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Calcium and Cruelty and Bone Health, Oh My!


Many times I have heard the argument(s) that: dairy isn't cruel, milk is good for us, and/or that you will have brittle bones if you don't drink enough of it. Though this has been believed for a long time, there is quite a bit of evidence saying otherwise. 


First off, a definition. Milk: noun: "an opaque white or bluish-white liquid secreted by the mammary glands of female mammals, serving for the nourishment of their young" (Milk, 2017) ----->  🤢


Carrying on-


Topic A. Yeah, But dairy isn't cruel: Back in the days of small dairy farms, farmers would wake up early, bring their pale and stool out to the pasture, and milk their cows by hand. This was common practice until the population started growing, demand started increasing, and corporations cast a dark shadow on small farms. As time progressed, the factories got smaller, the herds got larger, and the processes became more mechanical. Cows are led into milking rooms where their udders are attached to pumping machines that continuously pump milk. The cold metal of a machine has replaced the warm hands of a farmer, but that is not the worst part. The high numbers of cows sharing one common area (and equipment) can spread diseases such as mastitis; "According to the USDA, 1 in 6 dairy cows in the United States suffers from clinical mastitis, which is responsible for 1 in 6 dairy cow deaths on U.S. dairy farms" (Greger, 2011). Once a dairy cow cannot produce adequate amounts of milk, she is often sent to slaughter. Losing cows to disease and old age is incredibly unfortunate, but still not the worst part.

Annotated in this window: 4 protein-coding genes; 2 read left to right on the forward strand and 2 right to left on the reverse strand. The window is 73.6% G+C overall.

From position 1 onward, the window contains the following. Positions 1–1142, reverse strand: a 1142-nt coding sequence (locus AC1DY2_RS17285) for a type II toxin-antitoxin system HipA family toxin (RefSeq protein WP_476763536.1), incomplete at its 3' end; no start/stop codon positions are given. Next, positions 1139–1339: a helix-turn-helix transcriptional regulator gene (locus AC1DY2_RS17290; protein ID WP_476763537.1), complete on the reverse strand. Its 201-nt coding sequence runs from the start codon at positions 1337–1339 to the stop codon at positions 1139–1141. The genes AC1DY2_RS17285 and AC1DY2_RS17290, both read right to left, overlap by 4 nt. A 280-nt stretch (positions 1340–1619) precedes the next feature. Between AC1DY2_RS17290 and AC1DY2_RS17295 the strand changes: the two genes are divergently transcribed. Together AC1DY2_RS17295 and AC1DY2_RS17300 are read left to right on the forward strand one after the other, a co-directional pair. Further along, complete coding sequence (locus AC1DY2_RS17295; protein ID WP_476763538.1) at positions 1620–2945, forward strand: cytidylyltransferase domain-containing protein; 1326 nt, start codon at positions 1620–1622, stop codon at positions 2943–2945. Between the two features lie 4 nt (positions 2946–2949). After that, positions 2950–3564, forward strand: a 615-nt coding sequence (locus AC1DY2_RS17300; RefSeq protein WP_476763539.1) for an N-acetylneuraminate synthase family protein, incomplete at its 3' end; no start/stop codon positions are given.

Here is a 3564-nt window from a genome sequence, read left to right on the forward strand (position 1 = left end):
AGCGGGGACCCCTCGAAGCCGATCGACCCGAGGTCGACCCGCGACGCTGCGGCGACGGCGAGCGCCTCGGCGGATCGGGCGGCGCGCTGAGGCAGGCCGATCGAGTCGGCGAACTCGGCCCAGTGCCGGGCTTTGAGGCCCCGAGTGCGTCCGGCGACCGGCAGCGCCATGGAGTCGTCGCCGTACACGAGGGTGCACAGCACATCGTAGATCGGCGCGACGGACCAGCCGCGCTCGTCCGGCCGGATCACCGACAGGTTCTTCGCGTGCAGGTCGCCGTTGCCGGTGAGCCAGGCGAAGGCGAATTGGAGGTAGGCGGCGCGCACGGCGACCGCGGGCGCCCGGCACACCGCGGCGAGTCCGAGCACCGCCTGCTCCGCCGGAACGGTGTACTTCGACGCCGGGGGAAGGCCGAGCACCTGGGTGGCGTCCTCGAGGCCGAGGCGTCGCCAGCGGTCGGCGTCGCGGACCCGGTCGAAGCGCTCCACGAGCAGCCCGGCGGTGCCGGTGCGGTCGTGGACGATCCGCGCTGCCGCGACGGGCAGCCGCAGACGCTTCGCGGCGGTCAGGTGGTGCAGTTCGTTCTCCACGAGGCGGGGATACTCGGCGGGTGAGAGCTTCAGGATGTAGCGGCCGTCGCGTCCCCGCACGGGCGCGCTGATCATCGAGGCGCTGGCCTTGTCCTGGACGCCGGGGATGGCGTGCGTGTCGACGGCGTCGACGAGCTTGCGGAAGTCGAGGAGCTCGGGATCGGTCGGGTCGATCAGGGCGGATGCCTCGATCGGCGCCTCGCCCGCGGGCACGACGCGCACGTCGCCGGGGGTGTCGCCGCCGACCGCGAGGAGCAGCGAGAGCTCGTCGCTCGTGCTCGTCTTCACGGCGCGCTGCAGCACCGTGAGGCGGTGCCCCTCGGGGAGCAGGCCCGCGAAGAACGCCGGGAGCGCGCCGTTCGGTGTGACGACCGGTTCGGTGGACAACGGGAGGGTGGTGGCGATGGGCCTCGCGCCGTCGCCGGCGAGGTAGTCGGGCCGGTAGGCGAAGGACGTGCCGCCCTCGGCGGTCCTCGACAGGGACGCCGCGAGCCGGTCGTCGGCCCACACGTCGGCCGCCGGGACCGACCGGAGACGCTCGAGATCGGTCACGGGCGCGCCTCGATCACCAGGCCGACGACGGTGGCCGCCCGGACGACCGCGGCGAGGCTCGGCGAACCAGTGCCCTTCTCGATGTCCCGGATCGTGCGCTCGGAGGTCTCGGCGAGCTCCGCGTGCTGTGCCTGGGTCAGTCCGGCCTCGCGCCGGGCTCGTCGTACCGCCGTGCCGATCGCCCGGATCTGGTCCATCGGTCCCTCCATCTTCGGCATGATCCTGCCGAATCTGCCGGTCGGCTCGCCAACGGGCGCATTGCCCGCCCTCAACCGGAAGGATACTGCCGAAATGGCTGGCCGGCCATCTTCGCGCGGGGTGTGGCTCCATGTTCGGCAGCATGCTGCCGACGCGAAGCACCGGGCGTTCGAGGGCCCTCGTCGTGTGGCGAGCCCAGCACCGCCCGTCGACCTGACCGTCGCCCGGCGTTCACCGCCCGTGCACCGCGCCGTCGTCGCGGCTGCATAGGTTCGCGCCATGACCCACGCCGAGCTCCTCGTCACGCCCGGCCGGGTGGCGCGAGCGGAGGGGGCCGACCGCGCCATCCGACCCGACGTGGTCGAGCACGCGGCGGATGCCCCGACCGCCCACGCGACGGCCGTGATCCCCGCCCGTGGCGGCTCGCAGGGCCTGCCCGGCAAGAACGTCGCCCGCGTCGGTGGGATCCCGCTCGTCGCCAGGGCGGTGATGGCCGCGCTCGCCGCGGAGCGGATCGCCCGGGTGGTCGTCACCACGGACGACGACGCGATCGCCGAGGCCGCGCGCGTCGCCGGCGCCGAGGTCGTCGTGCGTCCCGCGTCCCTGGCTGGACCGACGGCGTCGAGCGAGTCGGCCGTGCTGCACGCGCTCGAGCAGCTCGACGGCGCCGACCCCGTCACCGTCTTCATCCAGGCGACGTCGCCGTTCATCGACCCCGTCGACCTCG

The reason I stopped using dairy products was because of a video similar to this. I was unaware of the confusion and heartbreak that these cows and their babies endured everyday just so I could enjoy cheese and chocolate. If a dairy cow gives birth to a female calf, she will be kept to become a dairy cow herself, but if she gives birth to a male, he will be taken away, put in a small containment pen or box, and eventually slaughtered for veal. Do a quick Google search for "veal crates" or just click here if you're feeling lazy. I will save all the details for another post, but please feel free to do some research on your own. Moving on.


Topic: B: Okay, but dairy is good for us: The first U.S. dietary guidelines were published in 1980, which suggested that Americans should reduce their intake of saturated fat. This suggestion caused an uproar within the dairy industry since most dairy products provided high amounts of saturated fat, and people began reducing their intakes after reading the news. The dairy industry fought back by sponsoring groups that released misleading studies trying to prove that "saturated fat intake is not harmful" (Greger, 2011). 


Dairy is high in cholesterol, trans fats, endotoxins, choline, and many more potentially harmful components. The hormones in milk can raise the risk of inflammation, heart disease, certain cancers (breast, prostate), acne, premature puberty, heart disease, excess estrogen, reduced sperm count, and milk overall can actually increase bone fractures. Industrial toxins found in dairy can promote cancer, Parkinson's disease, lower testosterone levels, and obesity. Dairy products can harbor these risky toxins, and a California study showed that the highest sources of lead and pesticides found in the children studied were from dairy products they were consuming.